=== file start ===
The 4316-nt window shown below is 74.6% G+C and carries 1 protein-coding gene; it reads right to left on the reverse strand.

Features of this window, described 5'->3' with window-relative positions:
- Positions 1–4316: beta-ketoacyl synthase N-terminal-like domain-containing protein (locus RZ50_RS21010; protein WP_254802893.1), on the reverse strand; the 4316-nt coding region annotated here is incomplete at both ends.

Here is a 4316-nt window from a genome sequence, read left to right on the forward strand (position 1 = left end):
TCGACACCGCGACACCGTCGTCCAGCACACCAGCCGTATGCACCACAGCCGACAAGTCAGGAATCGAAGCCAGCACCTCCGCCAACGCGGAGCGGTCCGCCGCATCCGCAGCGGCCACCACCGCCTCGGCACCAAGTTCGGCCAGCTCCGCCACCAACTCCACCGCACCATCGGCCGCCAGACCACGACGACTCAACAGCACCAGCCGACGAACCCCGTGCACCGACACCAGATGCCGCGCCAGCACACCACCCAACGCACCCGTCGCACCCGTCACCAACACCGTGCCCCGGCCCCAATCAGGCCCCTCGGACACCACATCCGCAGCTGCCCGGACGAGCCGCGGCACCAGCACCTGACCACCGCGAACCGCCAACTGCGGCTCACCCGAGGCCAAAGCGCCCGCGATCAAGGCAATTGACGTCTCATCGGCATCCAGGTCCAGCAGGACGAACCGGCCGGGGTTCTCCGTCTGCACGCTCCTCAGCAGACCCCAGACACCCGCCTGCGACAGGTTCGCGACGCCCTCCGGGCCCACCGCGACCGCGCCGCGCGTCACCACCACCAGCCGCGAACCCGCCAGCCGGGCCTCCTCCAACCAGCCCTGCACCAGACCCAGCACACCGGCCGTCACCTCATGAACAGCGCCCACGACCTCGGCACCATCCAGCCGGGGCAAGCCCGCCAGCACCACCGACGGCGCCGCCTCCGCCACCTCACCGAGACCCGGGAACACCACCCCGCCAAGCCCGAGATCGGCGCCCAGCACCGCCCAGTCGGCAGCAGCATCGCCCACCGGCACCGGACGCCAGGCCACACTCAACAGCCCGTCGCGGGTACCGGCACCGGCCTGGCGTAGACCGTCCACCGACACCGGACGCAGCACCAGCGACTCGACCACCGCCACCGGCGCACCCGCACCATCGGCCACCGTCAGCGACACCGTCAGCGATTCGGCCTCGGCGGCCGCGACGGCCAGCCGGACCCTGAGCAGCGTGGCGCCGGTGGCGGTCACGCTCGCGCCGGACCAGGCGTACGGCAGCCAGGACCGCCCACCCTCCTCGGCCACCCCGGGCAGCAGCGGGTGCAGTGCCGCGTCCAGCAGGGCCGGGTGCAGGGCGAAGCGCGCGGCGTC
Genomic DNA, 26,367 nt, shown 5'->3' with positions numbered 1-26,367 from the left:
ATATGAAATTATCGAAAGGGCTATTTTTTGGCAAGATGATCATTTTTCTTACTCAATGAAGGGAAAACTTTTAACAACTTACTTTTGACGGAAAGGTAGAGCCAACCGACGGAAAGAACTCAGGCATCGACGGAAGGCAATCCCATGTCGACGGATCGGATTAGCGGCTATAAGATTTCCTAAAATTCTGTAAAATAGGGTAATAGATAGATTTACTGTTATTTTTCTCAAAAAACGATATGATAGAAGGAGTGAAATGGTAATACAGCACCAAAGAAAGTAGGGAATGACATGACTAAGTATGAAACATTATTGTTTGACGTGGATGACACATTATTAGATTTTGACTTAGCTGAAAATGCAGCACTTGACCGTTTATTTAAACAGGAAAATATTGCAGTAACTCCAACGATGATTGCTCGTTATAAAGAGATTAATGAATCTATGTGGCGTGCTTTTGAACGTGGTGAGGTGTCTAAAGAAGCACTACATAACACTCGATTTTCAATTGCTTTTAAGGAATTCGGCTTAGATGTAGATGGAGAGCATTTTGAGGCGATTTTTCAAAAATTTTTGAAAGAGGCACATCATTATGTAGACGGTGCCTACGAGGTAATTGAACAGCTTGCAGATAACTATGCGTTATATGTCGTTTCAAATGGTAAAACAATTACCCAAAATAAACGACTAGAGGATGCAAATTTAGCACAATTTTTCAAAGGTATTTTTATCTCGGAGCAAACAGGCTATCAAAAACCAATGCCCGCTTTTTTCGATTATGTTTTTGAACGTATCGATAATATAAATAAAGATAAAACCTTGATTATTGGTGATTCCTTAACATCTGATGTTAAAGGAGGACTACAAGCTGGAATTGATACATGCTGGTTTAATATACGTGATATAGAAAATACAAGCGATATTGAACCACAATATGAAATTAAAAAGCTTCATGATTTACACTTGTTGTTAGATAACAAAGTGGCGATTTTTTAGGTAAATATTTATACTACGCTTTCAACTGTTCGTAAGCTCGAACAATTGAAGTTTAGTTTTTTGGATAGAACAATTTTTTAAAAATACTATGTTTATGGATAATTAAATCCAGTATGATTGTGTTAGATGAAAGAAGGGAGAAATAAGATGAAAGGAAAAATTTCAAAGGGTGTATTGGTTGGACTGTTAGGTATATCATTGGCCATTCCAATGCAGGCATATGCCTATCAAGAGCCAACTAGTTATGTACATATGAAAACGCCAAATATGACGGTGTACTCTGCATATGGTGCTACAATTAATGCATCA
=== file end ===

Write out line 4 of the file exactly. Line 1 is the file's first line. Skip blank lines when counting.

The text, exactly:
Here is a 4316-nt window from a genome sequence, read left to right on the forward strand (position 1 = left end):